15. Carli Skinner says:

    I help my students manage stress by modeling for them how I manage my own stress. We’ve practiced strategies for self-regulation and when I am faced with a stressful situation, I model this behavior!

  16. Kristy Pitt says:

    I implement many different SEL strategies according to the individual needs of my students.

  17. Sheila Dandeneau says:

    I use breathing techniques with children to help with stress and anxiety. I also find it helpful to break down the task that is causing the anxiety into smaller, manageable tasks (for example, a school project that seems overwhelming).

  18. Bette Ware says:

    I have a calming corner in my office and we sit quietly and let student talk if needed or just breath, whatever the individual child needs at the time.

  19. pjtatiana says:

    I go into the classrooms and speak about the stress of COVID and how it affects us to VALIDATE their discomfort/ anxieties AND offer some tools (breathing, blowing bubbles, planning fun, sticking to a schedule, laughing.)

  20. Talia says:

    We work on teaching children to identify their feelings and using breathing techniques to help manage their stress.

  21. I taught stress management strategies to 4th and 5th graders for our “FSA Bootcamp” days. One thing we did was to practice deep breathing by blowing slowly and steadily through a (paper) straw with a piece of tissue taped on the end. The children knew they were doing it correctly if the tissue streamed out for at least a count of 4. note: I did throw out the straws after the exercise so they didn’t try to use spitballs as a tension reliever, lol

  22. Dana W. says:

    I help by talking with them and allowing them to share their feelings. Oftentimes they just want to be heard and feel important

  23. Julie Rice says:

    Breathing

  24. Allie says:

    Followed on Pinterest.

  25. Allie says:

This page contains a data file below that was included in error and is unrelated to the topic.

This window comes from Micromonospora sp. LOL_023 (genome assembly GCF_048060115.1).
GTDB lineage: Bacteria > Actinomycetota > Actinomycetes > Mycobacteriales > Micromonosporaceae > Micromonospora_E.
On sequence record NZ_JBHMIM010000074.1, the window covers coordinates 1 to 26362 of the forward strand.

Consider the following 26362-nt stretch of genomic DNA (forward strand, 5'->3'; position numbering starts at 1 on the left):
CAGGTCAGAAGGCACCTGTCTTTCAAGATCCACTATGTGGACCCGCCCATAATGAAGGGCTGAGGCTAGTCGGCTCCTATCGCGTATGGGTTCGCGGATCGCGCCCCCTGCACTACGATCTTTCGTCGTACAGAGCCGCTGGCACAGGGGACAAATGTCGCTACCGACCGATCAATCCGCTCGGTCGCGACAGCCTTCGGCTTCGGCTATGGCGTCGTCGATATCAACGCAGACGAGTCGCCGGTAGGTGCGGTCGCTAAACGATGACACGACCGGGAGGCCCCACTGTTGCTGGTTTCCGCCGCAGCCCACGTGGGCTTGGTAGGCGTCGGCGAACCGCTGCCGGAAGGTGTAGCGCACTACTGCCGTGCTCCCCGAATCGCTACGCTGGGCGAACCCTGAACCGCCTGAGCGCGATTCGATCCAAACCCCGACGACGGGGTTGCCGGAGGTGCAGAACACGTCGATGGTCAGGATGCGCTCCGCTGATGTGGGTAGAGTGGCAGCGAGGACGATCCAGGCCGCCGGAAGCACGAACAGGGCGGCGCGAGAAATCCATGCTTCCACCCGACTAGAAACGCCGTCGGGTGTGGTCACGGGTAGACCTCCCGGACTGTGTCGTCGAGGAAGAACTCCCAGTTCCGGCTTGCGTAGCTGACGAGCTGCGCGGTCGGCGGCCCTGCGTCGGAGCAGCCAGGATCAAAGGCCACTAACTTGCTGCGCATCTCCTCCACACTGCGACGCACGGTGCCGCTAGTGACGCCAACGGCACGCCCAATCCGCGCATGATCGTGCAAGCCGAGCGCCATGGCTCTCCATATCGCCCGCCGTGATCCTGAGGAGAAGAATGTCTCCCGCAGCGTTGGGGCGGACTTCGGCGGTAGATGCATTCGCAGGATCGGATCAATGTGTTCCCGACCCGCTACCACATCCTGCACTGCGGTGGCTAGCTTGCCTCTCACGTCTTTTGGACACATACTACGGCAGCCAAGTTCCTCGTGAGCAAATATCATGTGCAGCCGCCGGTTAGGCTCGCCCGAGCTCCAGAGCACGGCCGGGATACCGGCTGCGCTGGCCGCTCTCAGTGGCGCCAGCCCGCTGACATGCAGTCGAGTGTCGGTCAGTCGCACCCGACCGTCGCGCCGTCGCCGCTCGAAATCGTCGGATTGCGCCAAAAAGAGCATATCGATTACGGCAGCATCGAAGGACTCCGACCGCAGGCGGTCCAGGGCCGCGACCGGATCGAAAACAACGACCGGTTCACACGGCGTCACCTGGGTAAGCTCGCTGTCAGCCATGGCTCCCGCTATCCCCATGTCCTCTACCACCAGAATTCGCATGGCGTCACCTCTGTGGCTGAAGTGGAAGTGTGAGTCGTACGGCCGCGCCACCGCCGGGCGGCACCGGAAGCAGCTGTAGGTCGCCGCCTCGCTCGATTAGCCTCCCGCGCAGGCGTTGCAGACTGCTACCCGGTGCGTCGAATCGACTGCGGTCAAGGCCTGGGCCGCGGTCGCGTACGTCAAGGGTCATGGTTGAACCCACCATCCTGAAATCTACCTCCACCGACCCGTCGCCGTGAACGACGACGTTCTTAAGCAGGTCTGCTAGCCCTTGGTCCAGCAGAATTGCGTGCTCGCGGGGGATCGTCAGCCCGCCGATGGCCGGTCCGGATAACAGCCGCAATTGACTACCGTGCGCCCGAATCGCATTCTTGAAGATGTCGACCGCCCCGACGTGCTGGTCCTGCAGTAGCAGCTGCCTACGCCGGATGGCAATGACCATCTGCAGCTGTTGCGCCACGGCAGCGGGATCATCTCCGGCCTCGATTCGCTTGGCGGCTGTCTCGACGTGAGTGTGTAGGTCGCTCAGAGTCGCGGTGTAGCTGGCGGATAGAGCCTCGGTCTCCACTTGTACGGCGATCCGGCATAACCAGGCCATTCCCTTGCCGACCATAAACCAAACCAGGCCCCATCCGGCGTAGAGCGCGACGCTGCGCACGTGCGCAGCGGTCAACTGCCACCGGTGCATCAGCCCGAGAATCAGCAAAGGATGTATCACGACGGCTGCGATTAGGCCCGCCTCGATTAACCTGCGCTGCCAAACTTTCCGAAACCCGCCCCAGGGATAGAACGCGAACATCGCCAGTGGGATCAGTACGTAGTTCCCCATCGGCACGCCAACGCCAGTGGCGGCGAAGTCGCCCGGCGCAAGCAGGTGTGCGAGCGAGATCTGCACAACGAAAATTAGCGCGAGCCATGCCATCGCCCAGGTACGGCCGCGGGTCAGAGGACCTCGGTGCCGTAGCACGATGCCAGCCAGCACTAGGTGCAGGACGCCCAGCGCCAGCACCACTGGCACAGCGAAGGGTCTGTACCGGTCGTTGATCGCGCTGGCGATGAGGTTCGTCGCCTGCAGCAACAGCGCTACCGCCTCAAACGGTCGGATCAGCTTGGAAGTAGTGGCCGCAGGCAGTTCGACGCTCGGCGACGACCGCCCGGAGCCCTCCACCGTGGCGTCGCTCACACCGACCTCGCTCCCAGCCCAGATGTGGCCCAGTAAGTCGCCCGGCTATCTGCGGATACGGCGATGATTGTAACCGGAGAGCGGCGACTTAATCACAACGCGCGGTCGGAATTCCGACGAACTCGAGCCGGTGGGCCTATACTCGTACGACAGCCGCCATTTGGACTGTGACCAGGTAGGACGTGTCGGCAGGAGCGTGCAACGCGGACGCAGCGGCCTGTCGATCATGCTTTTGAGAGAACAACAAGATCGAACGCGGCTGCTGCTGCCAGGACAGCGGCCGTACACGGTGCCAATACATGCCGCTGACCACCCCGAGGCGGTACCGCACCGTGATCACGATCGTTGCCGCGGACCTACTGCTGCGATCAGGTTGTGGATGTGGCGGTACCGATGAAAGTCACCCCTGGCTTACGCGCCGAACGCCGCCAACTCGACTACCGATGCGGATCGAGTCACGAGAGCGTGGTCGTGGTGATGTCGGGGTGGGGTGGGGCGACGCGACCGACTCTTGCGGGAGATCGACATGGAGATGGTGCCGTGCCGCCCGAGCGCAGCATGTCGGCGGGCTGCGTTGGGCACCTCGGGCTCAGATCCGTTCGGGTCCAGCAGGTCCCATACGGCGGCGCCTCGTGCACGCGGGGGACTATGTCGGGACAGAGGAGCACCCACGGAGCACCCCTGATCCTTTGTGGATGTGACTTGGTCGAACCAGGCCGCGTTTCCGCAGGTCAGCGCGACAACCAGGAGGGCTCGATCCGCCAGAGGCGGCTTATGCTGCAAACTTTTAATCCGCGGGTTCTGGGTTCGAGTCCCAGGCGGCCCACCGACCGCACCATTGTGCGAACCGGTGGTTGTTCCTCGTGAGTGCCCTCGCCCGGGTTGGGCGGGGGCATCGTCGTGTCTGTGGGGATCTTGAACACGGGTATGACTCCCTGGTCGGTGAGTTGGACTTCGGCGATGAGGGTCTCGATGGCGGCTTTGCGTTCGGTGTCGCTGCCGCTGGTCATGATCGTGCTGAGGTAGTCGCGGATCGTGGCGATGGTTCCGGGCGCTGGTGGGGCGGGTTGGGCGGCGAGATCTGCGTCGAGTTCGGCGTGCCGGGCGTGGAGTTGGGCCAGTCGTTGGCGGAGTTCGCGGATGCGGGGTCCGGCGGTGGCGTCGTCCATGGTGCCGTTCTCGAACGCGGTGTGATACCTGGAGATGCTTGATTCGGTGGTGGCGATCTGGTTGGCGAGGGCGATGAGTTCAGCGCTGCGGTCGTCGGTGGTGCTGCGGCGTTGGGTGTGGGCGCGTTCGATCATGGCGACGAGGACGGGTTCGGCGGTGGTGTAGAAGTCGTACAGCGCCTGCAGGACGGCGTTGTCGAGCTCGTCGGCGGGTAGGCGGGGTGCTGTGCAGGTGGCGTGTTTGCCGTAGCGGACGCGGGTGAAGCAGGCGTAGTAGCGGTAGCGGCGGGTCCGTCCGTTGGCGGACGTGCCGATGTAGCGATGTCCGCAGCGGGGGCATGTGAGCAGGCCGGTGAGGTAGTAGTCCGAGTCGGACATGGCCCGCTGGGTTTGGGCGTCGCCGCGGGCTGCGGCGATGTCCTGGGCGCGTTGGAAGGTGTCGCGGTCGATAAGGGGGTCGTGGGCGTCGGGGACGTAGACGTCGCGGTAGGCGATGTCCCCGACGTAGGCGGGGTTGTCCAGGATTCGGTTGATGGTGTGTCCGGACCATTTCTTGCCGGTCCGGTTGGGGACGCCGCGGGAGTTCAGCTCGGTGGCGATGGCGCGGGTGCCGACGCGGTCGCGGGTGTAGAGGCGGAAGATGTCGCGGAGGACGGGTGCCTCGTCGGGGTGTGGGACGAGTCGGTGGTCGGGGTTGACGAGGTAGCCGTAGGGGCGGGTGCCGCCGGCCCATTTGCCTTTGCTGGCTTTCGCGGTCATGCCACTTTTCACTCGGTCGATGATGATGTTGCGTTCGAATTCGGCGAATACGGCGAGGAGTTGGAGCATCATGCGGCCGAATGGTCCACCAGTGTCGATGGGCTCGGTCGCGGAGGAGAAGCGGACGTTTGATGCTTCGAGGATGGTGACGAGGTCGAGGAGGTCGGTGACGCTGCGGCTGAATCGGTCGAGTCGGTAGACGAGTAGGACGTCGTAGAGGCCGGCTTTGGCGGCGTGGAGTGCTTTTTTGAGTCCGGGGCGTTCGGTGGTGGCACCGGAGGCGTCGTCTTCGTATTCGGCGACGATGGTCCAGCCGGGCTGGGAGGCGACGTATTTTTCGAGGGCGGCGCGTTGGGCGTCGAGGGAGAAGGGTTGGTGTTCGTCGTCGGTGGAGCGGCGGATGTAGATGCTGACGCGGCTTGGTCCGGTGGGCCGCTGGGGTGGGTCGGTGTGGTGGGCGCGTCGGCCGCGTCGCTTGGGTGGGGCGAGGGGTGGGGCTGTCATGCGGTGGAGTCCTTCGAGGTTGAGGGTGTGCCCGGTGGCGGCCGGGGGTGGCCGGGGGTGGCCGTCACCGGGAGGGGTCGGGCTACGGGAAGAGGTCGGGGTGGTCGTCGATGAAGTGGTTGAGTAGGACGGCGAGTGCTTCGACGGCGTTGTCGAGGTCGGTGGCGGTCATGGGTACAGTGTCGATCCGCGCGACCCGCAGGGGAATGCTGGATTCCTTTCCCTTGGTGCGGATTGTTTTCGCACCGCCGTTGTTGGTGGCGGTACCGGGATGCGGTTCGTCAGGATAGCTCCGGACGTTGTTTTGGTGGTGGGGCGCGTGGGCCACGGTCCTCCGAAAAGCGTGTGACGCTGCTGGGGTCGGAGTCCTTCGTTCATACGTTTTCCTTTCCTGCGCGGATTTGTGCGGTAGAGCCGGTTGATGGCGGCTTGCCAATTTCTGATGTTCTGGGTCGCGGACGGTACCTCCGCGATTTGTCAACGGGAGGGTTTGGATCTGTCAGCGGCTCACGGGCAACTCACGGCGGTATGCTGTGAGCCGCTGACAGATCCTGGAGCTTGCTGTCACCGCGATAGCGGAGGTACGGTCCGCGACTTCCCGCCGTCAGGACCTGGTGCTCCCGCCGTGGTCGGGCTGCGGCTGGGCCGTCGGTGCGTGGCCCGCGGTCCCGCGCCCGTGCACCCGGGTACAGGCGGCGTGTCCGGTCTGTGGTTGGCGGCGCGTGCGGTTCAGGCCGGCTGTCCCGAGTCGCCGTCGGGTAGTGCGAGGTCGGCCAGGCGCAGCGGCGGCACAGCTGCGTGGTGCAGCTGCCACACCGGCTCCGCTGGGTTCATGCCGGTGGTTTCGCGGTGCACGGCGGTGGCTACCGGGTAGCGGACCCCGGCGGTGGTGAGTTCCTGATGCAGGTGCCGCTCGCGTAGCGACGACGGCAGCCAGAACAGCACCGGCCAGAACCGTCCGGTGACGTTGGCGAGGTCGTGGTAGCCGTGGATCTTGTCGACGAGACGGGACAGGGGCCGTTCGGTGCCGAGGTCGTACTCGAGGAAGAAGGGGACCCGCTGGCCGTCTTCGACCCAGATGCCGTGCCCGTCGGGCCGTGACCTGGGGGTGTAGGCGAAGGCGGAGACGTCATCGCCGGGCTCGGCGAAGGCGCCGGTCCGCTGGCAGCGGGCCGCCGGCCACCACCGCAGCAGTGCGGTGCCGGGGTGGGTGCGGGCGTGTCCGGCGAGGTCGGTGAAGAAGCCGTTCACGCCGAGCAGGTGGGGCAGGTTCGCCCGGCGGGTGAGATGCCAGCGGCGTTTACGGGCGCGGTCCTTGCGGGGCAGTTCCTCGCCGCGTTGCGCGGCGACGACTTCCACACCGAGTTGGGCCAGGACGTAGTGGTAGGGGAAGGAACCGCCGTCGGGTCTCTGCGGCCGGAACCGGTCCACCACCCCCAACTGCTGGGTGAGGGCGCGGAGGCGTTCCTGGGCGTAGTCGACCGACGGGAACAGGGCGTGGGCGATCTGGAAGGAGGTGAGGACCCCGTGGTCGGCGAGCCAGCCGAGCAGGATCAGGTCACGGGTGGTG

I am a school counselor and currently work with elementary students. We talk often about what anxiety means and draw what the body can look like when we are anxious. It’s so interesting because it gives kids a visual of all the ways we can feel internally when we are anxious. We then practice different breathing exercises and do yoga to practice mindfulness and the importance of it when we feel any type of extreme emotions.

  26. Madison Sierer says:

    I go in and teach multiple class lessons to help reinforce the skills. Students they may need extra support, I work with them in a small group or one on one.

  27. Steph Siordia says:

    I help kids manage stress and anxiety by implementing positive affirmations to implant positive thinking, reassuring the youth/kids their feelings are valid , all while teaching them simple breathing excersice, i focus on the 1-2-3-4 breathing cycle bringing them back to the present moment, guiding them to manage all the stress and anxiety they may have.

  28. AJ Krebs says:

    My first step in helping students manage stress is affirming and validating. Once students feel seen and not judged, they are more open to exploring ideas for how to mitigate some of the stress.

  29. Followed on Pinterest! Follow me back?! 🎆I’m a New Orleans licensed clinical psychologist providing play therapy to young children who have been exposed to trauma (and their families!)

  30. Melissa says:

    Followed on pinterest

  31. Melissa says:

    Followed on twitter

  32. Melissa says:

    Liked on Facebook

  33. Melissa says:

    Teaching a wide variety of coping skills so they can find tools that work for them!

  34. Lornda Duffy says:

    I have children do breathing exercises to relieve stress and anxiety.

  35. Lisa Detrych says:

    I help my elementary students deal with stress by learning how to identify and understand their feelings from a Feelings Chart. I then help them use their words by teaching them and role playing how to use, “I feel——–, because——— and could you please———-.” I also provide them with practicing calming down skills of deep breathing, tense and relax muscles, and using a stress ball to calm themselves down.

  36. Rosemary Grewe says: